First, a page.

Friday, June 24, 2011

Phone Bill Cramming Under Fire

Ever heard of phone bill “cramming"? Even if you haven’t, most likely you have been subject to it, and you might not have even known it.

Cramming is any odd, extra charges that appear on your phone bill that shouldn’t be there. Now you should make sure that you haven’t gone over on your long distance minutes or sent one too many text messages, but if you know that such things are not the case, then you have been subjected to phone cramming.

This is something that phone service providers are making tons of money off of. If you don’t carefully watch your bill, they will slide charges in without you even noticing it. Fortunately, the Federal Communications Commission has decided to crack down on cramming and unauthorized charges. On Monday, June 20 the FCC chairman Julius Genachowski encouraged users to regularly examine their phone bills for any charges that should not be there. He also announced that there is a proposal that would allow for more transparency with cell phone and landline bills.

"Cramming is not only illegal, it erodes consumer trust in communications services," Genachowski stated while making an appearance at the Center for American Progress. "That makes it both unfair to consumers and unfair to most communications companies who do the right thing every day."

So what kind of charges is he talking about exactly, you might ask, and how much is it costing people? Well, Genachowski says that there have been reports to the FCC of charges including things like yoga classes, cosmetics, diet products and psychic hotline memberships. The charges usually range from $1.99 to $19.99, and many customers simply fail to notice them.

"In fact, according to a survey done for the Federal Trade Commission, only 1 in 20 cramming victims ever notice the charges," Genachowski said. "We estimate that the problem may affect up to 20 million Americans a year. People like a St. Louis, Missouri woman who was charged for 25 months of long-distance service she never authorized or used. When she protested the charges, the company sent her a copy of the form that she had supposedly used to authorize the service. It had a different name, address, email, and birth date than she did."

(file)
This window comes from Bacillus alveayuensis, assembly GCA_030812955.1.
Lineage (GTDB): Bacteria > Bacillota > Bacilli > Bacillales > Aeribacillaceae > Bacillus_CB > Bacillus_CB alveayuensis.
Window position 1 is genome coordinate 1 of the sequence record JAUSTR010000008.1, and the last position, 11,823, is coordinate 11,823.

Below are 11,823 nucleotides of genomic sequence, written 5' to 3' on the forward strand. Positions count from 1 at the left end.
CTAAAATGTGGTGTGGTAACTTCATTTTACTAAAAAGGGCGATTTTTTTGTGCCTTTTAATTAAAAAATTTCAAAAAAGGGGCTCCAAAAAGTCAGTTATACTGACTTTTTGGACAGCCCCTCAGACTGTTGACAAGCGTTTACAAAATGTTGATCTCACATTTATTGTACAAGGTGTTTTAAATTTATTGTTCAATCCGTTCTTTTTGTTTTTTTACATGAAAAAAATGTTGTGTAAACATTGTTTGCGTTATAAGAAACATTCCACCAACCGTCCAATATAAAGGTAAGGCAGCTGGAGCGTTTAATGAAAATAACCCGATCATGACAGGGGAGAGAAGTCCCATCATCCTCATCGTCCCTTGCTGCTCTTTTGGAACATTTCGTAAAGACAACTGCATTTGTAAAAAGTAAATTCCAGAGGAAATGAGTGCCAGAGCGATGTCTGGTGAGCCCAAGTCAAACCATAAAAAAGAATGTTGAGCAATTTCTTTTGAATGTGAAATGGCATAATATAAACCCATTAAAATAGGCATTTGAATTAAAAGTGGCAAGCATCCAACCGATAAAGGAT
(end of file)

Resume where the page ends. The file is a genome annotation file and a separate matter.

Genachowski noted that it can be a little difficult and slightly time consuming to examine each and every line of a phone bill; however, this is exactly what the companies are counting on. He continued to urge customers to scan their phone bills and if any unauthorized charges are found, the charges should be reported to the phone company. He continued saying that if the issue was not resolved by the phone company, users should file a complaint with the FCC via or 1-888-CALL-FCC.

Genachowski said there is a proposal that he will be presenting to the other FCC commissioners tomorrow that will "look at ways we can improve the disclosure and transparency on phone bills to help consumers ... look through the phone bills."
He went on to say that ideally the FCC will make it "difficult, if not impossible, for unscrupulous companies to get away with what they try to do."

Just last week the FCC proposed over $11.7 million in fines against companies which have been found to be utilizing cramming practices. These companies charged more than $8 million in fees for long distance services that were not authorized by the users. Genachowski said that this should serve as a warning to other companies who are engaged in cramming or thinking of doing the same thing.

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